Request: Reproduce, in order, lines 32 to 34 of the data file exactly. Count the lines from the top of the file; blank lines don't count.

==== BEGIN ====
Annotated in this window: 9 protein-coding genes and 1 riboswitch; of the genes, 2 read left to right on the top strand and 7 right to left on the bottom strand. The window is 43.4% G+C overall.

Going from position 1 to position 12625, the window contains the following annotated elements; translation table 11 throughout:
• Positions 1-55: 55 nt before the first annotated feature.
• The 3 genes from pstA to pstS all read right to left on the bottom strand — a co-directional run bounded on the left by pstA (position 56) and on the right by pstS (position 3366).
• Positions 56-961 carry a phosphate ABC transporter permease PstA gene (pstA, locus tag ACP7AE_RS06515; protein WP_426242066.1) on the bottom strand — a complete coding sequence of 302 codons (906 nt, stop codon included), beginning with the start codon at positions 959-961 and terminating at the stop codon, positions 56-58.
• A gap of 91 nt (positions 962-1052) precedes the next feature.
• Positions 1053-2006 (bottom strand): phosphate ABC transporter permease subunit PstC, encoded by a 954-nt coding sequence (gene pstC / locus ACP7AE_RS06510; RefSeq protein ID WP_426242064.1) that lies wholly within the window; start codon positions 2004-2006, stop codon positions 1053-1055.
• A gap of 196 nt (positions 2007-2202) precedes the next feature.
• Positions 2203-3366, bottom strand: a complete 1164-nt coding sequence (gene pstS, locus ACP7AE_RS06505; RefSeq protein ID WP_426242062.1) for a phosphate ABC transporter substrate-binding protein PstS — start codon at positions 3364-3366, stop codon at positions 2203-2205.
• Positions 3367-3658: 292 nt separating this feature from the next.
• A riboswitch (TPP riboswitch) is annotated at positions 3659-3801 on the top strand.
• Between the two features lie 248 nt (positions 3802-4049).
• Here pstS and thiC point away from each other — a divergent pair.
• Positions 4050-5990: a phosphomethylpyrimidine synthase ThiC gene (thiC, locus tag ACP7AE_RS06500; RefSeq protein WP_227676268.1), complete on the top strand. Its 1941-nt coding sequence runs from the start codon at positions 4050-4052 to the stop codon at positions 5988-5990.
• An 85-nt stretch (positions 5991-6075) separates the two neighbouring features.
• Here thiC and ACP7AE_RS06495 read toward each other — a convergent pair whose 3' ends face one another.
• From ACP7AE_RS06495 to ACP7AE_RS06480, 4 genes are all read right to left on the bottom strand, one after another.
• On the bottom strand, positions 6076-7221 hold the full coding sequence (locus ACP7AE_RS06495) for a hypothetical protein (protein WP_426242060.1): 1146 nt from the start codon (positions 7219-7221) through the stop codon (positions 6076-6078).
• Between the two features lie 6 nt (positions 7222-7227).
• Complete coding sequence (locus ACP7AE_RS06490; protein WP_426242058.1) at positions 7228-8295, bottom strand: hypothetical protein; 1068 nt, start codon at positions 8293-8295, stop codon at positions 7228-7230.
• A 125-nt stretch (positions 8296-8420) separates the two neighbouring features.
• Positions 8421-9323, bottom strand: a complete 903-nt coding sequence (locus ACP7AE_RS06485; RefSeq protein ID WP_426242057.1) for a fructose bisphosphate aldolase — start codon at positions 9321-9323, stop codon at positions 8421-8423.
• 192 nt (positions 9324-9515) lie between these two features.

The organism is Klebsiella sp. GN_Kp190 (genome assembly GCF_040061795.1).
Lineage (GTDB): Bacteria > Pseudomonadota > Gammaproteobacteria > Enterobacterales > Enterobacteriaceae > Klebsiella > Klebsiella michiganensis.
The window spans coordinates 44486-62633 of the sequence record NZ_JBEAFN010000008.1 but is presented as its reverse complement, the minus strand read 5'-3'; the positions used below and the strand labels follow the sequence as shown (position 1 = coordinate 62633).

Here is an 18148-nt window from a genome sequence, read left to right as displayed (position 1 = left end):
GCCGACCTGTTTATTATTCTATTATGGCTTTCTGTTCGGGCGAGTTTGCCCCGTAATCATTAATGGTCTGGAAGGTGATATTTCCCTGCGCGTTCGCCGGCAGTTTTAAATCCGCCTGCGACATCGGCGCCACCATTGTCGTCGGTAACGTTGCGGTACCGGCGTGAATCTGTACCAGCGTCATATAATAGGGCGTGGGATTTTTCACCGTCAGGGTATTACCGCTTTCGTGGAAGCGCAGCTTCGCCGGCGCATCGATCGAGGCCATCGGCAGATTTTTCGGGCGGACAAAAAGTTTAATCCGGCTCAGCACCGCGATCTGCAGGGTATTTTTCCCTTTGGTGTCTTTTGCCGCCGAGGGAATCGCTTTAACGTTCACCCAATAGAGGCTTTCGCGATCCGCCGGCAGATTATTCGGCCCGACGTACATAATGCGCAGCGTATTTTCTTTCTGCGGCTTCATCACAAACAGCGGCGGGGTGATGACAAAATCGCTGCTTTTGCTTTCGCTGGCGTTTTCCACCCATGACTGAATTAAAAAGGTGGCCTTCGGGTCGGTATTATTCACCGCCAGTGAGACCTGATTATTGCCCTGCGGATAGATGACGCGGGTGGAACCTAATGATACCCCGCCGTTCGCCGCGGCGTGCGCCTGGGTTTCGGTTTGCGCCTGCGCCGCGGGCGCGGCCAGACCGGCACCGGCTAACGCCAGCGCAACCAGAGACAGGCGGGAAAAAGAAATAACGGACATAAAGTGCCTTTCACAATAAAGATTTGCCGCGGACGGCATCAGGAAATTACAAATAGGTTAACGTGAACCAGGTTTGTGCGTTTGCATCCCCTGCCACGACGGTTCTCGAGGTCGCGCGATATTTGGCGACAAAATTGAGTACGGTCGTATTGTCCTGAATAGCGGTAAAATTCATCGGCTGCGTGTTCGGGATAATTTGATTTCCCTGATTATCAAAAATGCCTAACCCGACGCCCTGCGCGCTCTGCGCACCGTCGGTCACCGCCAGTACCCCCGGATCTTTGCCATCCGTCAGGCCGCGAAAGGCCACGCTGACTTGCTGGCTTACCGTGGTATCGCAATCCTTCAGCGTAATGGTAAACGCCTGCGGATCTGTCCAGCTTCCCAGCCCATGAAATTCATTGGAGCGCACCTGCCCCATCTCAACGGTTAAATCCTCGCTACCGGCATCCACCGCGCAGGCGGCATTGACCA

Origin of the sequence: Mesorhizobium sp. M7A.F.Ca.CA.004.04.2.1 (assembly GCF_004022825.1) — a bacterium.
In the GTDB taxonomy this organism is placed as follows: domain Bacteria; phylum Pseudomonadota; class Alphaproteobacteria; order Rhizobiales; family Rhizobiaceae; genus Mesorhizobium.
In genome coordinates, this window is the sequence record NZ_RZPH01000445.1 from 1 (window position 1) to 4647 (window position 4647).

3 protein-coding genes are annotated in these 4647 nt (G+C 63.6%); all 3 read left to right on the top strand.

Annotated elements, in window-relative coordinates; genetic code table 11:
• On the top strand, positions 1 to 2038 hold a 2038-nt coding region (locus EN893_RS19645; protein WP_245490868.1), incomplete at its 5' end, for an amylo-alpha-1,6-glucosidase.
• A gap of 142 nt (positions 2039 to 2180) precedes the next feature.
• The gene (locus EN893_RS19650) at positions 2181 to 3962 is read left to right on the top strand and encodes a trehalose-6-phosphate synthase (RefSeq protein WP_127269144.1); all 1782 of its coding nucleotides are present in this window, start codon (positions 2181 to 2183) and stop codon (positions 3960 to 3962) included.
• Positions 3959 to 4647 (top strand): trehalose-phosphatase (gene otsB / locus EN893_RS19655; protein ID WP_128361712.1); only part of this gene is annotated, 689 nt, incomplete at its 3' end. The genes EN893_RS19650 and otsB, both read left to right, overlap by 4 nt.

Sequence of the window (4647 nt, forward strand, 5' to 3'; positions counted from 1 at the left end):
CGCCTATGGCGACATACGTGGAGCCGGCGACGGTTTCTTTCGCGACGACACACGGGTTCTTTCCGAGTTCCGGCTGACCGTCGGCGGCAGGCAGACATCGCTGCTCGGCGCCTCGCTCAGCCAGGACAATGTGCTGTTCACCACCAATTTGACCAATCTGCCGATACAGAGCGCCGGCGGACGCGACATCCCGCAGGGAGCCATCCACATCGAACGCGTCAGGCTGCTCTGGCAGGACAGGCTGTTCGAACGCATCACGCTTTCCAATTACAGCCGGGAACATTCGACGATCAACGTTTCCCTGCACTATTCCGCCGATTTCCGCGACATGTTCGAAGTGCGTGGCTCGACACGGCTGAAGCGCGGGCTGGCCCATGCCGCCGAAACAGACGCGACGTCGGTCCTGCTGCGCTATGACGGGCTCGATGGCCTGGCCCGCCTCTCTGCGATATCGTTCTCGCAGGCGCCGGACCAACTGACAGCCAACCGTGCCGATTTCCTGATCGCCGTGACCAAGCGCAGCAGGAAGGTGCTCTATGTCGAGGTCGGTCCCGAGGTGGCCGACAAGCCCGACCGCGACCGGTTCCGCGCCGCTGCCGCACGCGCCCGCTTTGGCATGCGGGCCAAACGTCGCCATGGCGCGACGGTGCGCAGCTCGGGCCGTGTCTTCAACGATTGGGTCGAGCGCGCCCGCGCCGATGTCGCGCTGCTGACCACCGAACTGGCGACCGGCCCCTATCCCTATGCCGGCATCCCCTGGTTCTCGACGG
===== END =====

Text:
3 protein-coding genes are annotated in these 4647 nt (G+C 63.6%); all 3 read left to right on the top strand.

Annotated elements, in window-relative coordinates; genetic code table 11:
• On the top strand, positions 1 to 2038 hold a 2038-nt coding region (locus EN893_RS19645; protein WP_245490868.1), incomplete at its 5' end, for an amylo-alpha-1,6-glucosidase.